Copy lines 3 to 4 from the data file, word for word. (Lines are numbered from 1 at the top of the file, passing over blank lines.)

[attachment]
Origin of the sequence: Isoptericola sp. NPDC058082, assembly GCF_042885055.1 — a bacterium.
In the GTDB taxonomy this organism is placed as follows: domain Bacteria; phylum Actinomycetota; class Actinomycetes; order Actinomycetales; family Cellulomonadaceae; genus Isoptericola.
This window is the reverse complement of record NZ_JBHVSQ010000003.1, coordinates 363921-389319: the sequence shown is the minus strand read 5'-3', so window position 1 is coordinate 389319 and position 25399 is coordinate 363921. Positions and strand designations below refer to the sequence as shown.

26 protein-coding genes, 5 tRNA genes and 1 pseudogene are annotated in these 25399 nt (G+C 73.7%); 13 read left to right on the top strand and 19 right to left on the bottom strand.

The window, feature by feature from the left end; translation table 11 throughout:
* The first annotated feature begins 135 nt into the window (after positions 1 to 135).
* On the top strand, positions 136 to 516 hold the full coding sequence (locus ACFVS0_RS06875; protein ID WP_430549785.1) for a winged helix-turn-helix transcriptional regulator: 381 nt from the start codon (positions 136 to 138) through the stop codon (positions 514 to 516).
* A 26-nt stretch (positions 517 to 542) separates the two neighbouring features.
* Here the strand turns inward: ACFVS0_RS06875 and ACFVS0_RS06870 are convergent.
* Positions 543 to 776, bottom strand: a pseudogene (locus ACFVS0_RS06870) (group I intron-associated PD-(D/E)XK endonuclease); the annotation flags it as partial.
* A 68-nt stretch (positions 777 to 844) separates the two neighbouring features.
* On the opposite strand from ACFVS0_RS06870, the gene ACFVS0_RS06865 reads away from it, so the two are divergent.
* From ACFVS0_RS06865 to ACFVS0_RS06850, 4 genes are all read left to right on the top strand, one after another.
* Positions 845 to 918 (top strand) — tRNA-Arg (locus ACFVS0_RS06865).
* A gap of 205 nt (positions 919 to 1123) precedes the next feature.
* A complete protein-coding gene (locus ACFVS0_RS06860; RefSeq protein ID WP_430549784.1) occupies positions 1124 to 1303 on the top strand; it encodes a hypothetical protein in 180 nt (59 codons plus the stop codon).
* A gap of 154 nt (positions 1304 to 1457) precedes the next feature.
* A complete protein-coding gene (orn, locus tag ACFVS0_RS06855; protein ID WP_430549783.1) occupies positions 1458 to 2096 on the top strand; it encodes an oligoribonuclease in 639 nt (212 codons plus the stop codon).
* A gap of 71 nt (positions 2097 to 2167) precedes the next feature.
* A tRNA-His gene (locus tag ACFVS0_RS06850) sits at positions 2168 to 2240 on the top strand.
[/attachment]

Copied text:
This window is the reverse complement of record NZ_JBHVSQ010000003.1, coordinates 363921-389319: the sequence shown is the minus strand read 5'-3', so window position 1 is coordinate 389319 and position 25399 is coordinate 363921. Positions and strand designations below refer to the sequence as shown.

26 protein-coding genes, 5 tRNA genes and 1 pseudogene are annotated in these 25399 nt (G+C 73.7%); 13 read left to right on the top strand and 19 right to left on the bottom strand.